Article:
August 2010 Archives

Flying out to Oklahoma last month was... like flying back in time. I try to find a different way to describe it, but I can’t. 


I left Oklahoma in 1995 for the first time and since then, I’ve been back and forth, revisiting old friends, and living there for a few years in between the years that I thought I had “found myself”, only to turn another corner and head somewhere else. But all along, it was home - even when I didn’t know it, didn’t want to admit it. Oklahoma is where the school memories reside, where I was married - twice - to other people. It’s where I took my knocks as a working woman, learning the hardest of ways that life is not fair - even to good people. It’s where “God” began in my mind; it’s where big plans festered and eventually fueled me. It is the home of the people who are dearest to me, though the distance between us now sometimes makes it hard for them to believe.


We drove around the old neighborhood, my sister and I. Took photos and even arranged  to see the inside of our old home on Willowbrook Drive in Midwest City. I’d say, that’s when it started, the transport, this exercise in my mind to return. Pictures can only take you back so far, but smell, touch and sound - well there I was, ten years old in the old den by the fireplace watching MTV for the first time. 


For the longest time I have felt sorry for her. That girl who was me. I thought her education was below average, her family to be worse for wear from the parents divorce in the 80’s and her friends lacked a real understanding of who she was. Frankly, ten year old me seemed lonely. Poor me, I thought. Poor Penny, such a hard life.


However, the memories that flooded back to me had a calming affect this time. It’s one thing to go back to the old haunts and wonder what happened to all those people. It’s quite another to know them still, to take photos, knowing you can share them with those people and continue the bond. The internet is a good thing for people like me and my sister who need to know that everyone is OK. I’m sure a therapist could have a go at that statement. But it’s true. We are the kind of people who want to keep people close. Forever. Exhausting, yes. But rewarding too.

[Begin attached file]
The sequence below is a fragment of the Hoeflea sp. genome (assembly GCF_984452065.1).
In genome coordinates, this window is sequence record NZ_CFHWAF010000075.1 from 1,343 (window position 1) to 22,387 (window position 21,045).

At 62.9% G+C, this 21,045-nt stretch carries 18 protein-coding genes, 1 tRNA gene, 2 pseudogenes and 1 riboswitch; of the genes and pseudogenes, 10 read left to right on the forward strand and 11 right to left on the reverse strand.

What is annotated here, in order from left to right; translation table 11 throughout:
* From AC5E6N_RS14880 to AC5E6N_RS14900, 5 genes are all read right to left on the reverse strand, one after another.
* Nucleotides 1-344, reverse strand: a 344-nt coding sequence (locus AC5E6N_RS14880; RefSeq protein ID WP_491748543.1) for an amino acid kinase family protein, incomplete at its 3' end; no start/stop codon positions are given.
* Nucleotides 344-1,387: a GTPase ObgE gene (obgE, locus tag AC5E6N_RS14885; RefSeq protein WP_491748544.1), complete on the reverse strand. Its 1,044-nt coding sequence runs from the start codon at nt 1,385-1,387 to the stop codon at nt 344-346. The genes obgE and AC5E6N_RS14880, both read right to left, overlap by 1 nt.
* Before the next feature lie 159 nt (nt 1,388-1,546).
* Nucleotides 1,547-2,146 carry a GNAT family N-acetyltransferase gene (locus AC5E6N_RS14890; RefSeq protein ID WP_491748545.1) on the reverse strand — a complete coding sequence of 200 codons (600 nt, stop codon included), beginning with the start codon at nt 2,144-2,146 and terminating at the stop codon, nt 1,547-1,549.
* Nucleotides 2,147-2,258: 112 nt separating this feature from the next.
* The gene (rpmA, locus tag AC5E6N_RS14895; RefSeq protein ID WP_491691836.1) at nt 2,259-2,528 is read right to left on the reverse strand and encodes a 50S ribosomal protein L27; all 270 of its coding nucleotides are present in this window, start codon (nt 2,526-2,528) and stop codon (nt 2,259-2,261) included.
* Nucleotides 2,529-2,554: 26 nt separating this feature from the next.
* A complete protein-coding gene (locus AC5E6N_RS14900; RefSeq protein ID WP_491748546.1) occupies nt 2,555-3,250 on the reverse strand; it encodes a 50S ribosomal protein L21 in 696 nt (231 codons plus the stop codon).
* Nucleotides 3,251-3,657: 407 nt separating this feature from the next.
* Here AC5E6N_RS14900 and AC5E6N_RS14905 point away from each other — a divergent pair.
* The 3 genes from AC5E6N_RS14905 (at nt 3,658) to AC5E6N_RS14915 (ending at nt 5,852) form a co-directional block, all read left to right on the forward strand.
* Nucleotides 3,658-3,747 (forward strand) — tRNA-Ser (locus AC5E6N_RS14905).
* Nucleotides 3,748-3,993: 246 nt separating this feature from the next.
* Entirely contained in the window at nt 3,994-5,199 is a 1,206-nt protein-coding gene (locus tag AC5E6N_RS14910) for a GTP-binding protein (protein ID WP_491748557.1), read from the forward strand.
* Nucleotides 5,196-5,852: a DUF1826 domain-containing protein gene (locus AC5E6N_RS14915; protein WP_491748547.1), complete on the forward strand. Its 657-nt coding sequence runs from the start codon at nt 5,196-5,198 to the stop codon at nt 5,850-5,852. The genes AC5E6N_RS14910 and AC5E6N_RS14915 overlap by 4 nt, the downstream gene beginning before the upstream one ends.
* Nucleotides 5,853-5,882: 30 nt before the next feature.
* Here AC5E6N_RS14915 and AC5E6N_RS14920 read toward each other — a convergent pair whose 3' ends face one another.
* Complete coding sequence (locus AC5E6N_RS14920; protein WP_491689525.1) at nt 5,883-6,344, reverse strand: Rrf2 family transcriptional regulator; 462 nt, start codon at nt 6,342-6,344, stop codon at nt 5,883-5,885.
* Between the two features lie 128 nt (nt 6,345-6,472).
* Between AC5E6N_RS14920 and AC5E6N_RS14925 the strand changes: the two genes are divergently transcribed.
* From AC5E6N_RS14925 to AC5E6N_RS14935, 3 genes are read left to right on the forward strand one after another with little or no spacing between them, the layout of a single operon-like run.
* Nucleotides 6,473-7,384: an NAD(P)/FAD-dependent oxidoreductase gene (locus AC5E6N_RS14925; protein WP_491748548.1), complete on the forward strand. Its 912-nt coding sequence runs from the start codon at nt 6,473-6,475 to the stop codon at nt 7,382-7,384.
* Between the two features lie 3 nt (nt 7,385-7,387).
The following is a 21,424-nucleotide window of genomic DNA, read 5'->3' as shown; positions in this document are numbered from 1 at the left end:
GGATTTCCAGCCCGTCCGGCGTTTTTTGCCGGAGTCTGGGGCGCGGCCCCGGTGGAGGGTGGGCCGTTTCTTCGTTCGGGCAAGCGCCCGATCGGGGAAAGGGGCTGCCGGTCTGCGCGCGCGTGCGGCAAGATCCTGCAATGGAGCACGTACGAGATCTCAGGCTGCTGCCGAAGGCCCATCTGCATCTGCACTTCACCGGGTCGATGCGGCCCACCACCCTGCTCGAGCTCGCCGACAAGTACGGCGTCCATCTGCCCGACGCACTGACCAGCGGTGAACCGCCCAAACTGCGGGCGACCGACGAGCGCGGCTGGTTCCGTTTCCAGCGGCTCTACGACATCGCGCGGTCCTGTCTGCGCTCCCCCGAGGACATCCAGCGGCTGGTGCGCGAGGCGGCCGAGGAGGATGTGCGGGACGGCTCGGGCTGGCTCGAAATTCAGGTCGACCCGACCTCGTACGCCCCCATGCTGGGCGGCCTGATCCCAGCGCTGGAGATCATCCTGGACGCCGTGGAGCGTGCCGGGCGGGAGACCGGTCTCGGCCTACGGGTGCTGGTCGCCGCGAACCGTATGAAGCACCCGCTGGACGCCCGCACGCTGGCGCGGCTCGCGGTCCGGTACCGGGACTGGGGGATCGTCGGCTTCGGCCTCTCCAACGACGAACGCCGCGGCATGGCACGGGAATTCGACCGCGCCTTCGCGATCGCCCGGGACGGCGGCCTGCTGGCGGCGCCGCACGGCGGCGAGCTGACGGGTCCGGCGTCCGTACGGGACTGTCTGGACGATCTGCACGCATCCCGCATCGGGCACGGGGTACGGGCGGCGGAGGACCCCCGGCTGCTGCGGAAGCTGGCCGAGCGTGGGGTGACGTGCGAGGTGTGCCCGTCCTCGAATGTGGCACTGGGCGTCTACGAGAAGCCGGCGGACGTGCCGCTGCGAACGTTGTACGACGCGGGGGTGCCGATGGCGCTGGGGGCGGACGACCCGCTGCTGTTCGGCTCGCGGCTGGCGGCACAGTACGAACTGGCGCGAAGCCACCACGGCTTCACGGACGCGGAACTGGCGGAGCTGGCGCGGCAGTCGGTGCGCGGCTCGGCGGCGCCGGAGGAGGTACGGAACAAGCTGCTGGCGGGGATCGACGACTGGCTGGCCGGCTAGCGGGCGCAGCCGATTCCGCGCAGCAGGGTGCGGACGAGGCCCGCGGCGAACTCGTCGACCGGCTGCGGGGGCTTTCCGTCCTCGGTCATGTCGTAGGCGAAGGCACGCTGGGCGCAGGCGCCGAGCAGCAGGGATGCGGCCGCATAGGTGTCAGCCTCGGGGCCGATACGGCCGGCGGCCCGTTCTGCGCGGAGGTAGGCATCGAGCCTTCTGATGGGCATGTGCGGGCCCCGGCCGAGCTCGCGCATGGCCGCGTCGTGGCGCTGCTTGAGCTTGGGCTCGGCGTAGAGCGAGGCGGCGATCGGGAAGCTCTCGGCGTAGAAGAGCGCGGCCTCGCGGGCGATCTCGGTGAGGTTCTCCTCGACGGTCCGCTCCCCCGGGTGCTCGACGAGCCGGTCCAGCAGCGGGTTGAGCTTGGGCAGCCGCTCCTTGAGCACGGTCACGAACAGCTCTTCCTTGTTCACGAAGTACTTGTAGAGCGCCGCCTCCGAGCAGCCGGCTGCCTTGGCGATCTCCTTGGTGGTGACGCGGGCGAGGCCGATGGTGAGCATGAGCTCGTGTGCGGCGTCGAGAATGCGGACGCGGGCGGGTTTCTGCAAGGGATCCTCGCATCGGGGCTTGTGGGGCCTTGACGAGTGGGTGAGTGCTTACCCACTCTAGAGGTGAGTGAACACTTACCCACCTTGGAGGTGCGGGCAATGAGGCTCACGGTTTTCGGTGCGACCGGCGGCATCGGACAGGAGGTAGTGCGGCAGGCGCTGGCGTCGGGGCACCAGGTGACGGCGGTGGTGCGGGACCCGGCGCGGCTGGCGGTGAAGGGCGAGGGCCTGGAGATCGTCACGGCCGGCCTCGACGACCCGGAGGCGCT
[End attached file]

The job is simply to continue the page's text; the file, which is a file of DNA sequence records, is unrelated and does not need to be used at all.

So, click click click! We took the photos, touched the walls, checked the secret hiding places of our youth. Visited the old schools too. I shook Mr. Brown’s hand at Rogers Middle School and thought, “Wow. Full circle. Time to make good on a 26 year old promise.” And that is what I will be doing in the next year with the help of other alumni. 


Next up was a philosophical , warming brain twister conversation about religion with Jenny and Jeff Hester. I stopped by Hester Designs to meet baby Calon and Jenny just sort of propped my brain open on the glass desk and filled it up before sending me on my way to have a delicious lunch with her husband. Thanks Jenny!


Just to take it one step further, Skateland on Friday night was well worth the organizing effort because ..... David Perry skated a couples skate with me. Highlight of my night. Who is Mr. Perry? None other than Mr. Perfect of 1983. Otherwise known as the son of my mom’s friend and a guy my sister probably had a crush on for all of middle school. For the record, I had plans to skate with Danny King because I also had a crush on him way back when. (Hi Danny!) I was all “I’m 39 years old and I’m livin’ the dream, people!” But Danny got all Robot Skate on me. Wouldn’t go out there for fear of breaking a hip and no matter how many times I called him a Pussy! from the rink, he wouldn’t give in. 

So, David, in his gentlemanly way takes me out there and BOOM. I am 12 years old again and my sister’s friend has asked me to skate because I am too shy to ask anyone myself. If only the DJ would have played Every Women In The World, it would have been a Quantum Leap episode. The one where I say something profound and David confesses he has always loved me. Wait. What?